The General Epistle of James (Part 22)By Pastor Boffey on Sunday, April 26, 2015.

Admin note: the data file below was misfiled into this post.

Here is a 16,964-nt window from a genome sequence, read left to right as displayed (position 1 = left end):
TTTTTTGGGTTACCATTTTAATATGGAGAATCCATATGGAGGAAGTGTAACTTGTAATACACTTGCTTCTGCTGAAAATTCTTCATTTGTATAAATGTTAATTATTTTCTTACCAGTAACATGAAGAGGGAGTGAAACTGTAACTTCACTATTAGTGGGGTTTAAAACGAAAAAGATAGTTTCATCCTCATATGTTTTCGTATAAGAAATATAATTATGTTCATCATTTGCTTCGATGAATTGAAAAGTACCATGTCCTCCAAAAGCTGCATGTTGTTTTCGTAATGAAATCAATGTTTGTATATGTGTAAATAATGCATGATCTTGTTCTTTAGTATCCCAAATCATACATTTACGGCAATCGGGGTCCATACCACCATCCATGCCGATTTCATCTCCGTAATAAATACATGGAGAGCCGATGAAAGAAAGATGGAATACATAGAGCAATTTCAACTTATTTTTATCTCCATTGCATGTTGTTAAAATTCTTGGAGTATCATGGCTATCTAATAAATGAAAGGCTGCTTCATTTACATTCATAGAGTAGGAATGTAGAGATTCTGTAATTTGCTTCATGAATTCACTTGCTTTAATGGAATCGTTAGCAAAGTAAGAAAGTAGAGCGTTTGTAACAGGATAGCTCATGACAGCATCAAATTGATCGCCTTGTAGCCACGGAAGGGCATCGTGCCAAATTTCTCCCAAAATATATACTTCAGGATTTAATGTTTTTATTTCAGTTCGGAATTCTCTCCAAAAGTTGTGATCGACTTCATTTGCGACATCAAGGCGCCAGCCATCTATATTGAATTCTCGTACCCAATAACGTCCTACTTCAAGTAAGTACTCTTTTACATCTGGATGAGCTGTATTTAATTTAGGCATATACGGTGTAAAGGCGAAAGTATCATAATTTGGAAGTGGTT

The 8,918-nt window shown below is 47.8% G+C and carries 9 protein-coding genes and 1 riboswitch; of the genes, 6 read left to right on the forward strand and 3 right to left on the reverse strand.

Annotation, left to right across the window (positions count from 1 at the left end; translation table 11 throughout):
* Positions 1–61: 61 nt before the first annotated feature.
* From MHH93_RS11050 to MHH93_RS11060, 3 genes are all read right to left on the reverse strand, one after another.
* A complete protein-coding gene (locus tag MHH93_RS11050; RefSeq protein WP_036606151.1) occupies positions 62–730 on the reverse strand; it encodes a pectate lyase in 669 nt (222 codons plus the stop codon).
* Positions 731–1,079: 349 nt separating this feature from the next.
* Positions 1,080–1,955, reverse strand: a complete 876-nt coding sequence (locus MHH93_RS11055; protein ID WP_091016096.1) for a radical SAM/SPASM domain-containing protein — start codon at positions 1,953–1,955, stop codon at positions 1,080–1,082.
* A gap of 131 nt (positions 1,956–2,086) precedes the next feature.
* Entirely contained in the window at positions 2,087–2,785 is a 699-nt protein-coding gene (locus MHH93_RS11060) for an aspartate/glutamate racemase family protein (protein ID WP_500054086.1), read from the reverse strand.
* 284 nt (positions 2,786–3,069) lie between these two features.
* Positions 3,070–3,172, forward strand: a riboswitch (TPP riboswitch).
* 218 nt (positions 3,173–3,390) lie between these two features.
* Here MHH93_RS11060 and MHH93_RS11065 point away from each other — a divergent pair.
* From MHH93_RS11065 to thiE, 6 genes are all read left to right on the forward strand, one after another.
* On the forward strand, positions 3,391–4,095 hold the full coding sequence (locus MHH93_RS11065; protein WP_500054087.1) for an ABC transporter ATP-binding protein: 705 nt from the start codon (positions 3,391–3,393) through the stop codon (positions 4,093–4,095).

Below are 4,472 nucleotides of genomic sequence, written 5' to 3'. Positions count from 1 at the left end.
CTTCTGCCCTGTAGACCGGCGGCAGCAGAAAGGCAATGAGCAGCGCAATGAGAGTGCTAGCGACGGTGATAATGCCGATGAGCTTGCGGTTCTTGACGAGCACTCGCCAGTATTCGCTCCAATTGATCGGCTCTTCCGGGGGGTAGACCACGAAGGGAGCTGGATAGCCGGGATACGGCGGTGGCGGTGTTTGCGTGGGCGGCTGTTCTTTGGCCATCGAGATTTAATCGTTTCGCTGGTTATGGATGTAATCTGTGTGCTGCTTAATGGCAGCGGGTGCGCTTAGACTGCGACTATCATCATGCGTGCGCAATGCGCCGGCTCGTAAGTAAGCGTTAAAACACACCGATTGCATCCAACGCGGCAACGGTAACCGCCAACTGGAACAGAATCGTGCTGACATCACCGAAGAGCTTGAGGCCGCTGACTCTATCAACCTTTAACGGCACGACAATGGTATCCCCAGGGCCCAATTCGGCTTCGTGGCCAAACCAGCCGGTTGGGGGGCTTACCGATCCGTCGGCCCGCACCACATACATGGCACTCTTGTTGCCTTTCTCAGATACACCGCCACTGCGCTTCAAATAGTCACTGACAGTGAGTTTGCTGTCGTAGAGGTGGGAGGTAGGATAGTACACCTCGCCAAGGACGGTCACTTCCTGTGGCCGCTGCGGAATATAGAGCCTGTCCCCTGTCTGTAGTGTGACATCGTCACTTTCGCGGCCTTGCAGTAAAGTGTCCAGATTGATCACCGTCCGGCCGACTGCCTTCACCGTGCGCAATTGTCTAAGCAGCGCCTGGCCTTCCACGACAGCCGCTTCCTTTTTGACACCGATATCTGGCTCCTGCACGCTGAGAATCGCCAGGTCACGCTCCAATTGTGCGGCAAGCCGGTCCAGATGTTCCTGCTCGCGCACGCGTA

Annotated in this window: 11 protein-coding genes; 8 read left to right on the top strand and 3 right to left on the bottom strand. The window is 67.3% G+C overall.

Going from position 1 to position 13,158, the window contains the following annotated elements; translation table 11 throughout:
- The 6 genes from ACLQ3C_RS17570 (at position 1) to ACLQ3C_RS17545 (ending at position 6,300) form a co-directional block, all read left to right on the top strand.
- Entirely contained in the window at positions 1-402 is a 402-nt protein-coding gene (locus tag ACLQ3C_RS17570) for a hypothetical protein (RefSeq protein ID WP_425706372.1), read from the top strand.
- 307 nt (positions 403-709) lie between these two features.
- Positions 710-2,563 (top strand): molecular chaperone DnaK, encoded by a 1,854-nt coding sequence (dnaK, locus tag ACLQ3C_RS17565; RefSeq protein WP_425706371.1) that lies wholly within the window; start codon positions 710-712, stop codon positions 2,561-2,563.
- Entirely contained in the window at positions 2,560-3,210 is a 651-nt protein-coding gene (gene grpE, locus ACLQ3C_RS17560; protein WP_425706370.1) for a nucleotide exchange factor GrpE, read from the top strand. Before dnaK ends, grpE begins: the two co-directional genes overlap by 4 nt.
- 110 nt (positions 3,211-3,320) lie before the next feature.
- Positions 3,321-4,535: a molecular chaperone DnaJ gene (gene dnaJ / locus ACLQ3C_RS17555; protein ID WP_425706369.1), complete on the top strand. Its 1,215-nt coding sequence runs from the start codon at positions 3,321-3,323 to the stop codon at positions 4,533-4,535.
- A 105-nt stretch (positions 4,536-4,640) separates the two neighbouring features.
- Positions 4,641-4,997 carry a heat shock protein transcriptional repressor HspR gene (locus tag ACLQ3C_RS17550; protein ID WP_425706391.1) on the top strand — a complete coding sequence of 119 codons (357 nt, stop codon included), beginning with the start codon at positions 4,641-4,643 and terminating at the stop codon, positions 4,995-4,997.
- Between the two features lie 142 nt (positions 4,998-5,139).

v. 12. A. James gives warning against swearing. 1. swear: To make a solemn declaration or statement with an appeal to God or a superhuman being, or to some sacred object, in confirmation of what is said; to take an oath. 2. James' words are what Jesus taught. MAT 5:33-37. 3. Part of the Holy Ghost's work in the apostles was to “...bring all things to your remembrance, whatsoever I have said unto you” (JOH 14:26) so they could fulfill their commission from Christ. MAT 28:20. B. “But above all things...” 1. This warning obviously is meant to be especially heeded. 2. Other scriptures place similar emphasis on other things. 1PE 4:8; 3JO 1:2. 3. Consider that James is referring to the things that he has already written; this instruction is to be held in higher regard. 4. In view of the injustices and afflictions that brethren had experienced and the copious instruction given on the government of the tongue, a crowning warning against swearing was very appropriate. a. How many have in frustration rashly sworn by God to do something that would be very regrettable? c/w 1SAM 25:21-22, 32-33. b. Alternately, have you ever heard someone say something like, “I swear by my mother's good name that I will....”? c. James' words here cover both errors. d. Disregard of this warning invites condemnation as did the warning against begrudging a brother. v. 9. e. James is very relevant. Brethren who do not properly process injustices against themselves at the hands of other brethren are likely to murmur and swear foolishly out of frustration, and thus give away the moral high ground and break God's law. f. Improper swearing is a bad alternative to patient enduring of affliction. C. James is not forbidding all swearing. 1. The O.T. by precept and example affirmed swearing. EXO 22:10-11; DEU 6:13; 10:20; 1KI 17:1. 2. Christ and the apostles affirmed swearing. MAT 26:63-64; 2CO 1:23; 11:31; GAL 1:20; HEB 6:16. 3. When a particular Scripture prohibits what elsewhere is permitted or commanded, the prohibition only applies to an abuse of what is under consideration. a. Example: The command, “Thou shalt not kill” (EXO 20:13) is a prohibition of murder (MAT 19:18), not of capital punishment (GEN 9:6) or self-defense (EXO 22:2) or killing an animal (ACT 10:13). b. Example: The command, “Lay not up for yourselves treasures upon earth...” (MAT 6:19) is not a prohibition of saving money (PRO 21:20), investing for profit (MAT 25:20-21) or providing for an inheritance (PRO 13:22; 2CO 12:14) but rather against godless pursuit of wealth (LUK 12:21). D. As did Christ, James here counters the Pharisee's idea of swearing by objects other than God to give oneself an “out.” MAT 5:33-37. 1. forswear: To swear falsely, commit perjury. ￼￼James 8-24-14 Page 55 2. The scribes and Pharisees taught that not all oaths were binding. MAT 23:16-22. a. They taught that an oath sworn by the Lord, or by the gold of the temple, or by the gift on the altar was binding, but such was not the case with other oaths such as swearing by the temple or the altar. Mind that this shows with what they most associated God: money. b. There were two swearing errors in this: swearing by other than God and swearing falsely to avoid the performance of an oath. The first was grounds for the second. 3. Jesus and James were forbidding swearing by anything other than God. c/w DEU 6:13. a. Swearing by anything else invites condemnation. b. To swear by anything other than God implies that part of the creation is divorced from Him. c. Everything must be understood in relation to God. E. An oath that is not binding is worthless and shows no regard for truth and righteousness. F. An oath adds strength to what we say. HEB 6:16. 1. confirmation: The act of making firm or sure; strengthening, settling, establishing. 2. Generally, what we say should stand on its own without being propped up by an oath: “...let your yea be yea; and your nay, nay...” (JAM 5:12). 3. Our performance should simply be according to what we said, yea or nay. 4. Let swearing be reserved for needful and solemn occasions rather than being thoughtlessly used in conversation. G. According to JER 4:2, swearing should be: 1. in truth. Do not swear to a falsehood. 2. in judgment. Use good judgment (discretion) when swearing rather than swearing rashly, flippantly or needlessly. 3. in righteousness. Swear for a right cause. H. When men do not take their oaths seriously and in the fear of God, the very foundations of our institutions are threatened. 1. No marriage, family, church or nation can remain stable where truth is not taken seriously. 2. Liars can't be trusted in anything. 3. (PSA 11:3) If the foundations be destroyed, what can the righteous do?
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